The number of COVID-positive hospitalizations continues to drop in Riverside County, where health officials reported 228 new cases and no additional virus-related deaths.
The Riverside University Health System said 66 people countywide were hospitalized with COVID-19 as of Friday, nine fewer than Thursday. That number includes 15 intensive care unit patients, three fewer than a day ago.
The agency does not provide updated COVID-19 statistics on weekends.
RUHS said that as of Friday, the aggregate number of COVID cases recorded since the public health documentation period began in March 2020 ticked up to 299,565, while the number of deaths due to virus-related complications remained unchanged at 4,594.
The number of known active virus cases countywide was 1,395 on Friday, down 64 from Thursday. The active count is derived by subtracting deaths and recoveries from the current total — 299,793 — according to the county Executive Office. Verified patient recoveries countywide are at 293,804.
Department of Public Health Director Kim Saruwatari told the Board of Supervisors on Tuesday that 62% of county residents 65 years and older — those considered most vulnerable to virus-related hospitalization or death — have been fully vaccinated.
The county Thursday opened vaccination options to children as young as 12 years old, who are eligible for the Pfizer SAR-Cov-2 immunization only.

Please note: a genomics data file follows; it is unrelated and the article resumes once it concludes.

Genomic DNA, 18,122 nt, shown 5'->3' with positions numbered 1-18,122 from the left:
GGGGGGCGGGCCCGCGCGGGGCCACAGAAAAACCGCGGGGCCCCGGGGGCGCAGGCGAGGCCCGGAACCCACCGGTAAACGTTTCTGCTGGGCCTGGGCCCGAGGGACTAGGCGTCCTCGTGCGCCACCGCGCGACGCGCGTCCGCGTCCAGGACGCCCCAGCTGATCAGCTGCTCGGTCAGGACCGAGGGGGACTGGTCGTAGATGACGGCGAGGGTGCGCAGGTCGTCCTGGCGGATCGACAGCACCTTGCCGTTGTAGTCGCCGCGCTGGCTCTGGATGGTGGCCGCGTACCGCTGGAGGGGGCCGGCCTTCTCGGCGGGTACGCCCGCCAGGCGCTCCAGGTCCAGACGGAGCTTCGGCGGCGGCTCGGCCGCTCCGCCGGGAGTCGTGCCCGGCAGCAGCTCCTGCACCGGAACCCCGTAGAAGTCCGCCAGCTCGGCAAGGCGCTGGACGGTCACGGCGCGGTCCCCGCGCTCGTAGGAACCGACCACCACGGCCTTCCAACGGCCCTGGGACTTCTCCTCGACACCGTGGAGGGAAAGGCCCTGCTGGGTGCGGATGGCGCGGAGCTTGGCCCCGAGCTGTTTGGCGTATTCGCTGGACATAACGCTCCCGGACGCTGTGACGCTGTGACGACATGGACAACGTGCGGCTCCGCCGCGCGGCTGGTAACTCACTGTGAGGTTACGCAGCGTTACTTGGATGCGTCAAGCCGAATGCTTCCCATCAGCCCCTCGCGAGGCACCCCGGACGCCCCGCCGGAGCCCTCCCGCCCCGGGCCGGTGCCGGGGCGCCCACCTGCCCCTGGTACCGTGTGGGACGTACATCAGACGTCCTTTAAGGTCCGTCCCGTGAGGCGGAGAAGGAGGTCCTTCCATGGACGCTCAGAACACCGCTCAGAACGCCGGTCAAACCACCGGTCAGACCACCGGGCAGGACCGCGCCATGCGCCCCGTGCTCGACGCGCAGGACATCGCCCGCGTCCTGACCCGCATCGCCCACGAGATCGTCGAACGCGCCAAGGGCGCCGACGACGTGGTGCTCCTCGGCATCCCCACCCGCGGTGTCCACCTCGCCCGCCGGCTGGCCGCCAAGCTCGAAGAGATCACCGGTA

Despite U.S. Centers for Disease Control & Prevention statistics showing those under 16 to be the least susceptible to coronavirus exposure risks, county Public Health Officer Geoffrey Leung said vaccination of minors should be considered to help bring the county population “closer to the goal of herd immunity.”
Parental consent is required for inoculation of anyone under 18 years old.
The portal to make an appointment for a vaccine at county-run and other sites can be accessed via www.rivcoph.org/COVID-19-Vaccine. Anyone who needs assistance may also call the county’s 211 help line.
The coronavirus positivity is now 1.6%, down from 1.9% last week, while the state-adjusted case rate is 2.7 per 100,000, based on a rolling seven- day average, compared to 3.4 per 100,000 last week.
Despite improving metrics, the county last week did not meet the threshold required under the governor’s “Blueprint for a Safer Economy” framework to move into the yellow tier. The county’s positivity rate now meets that criteria, but the ongoing case rate is required to be 2 per 100,000 or less.
The issue may be moot if restrictions are universally lifted statewide, as planned by the governor barring unforeseen circumstances, on June 15.
The yellow tier designation raises capacity limits for most businesses.
The county entered the orange tier four weeks ago, removing some operational barriers for private and public entities. The county had been in the red tier since March 16, after five months in the most restrictive purple tier.
According to the California Department of Public Health, orange criteria permit retail businesses to fully open, while 50% attendance caps are supposed to be observed in restaurants, museums, movie theaters and zoos. The guidelines call for gyms, wineries and bars to maintain 25% caps.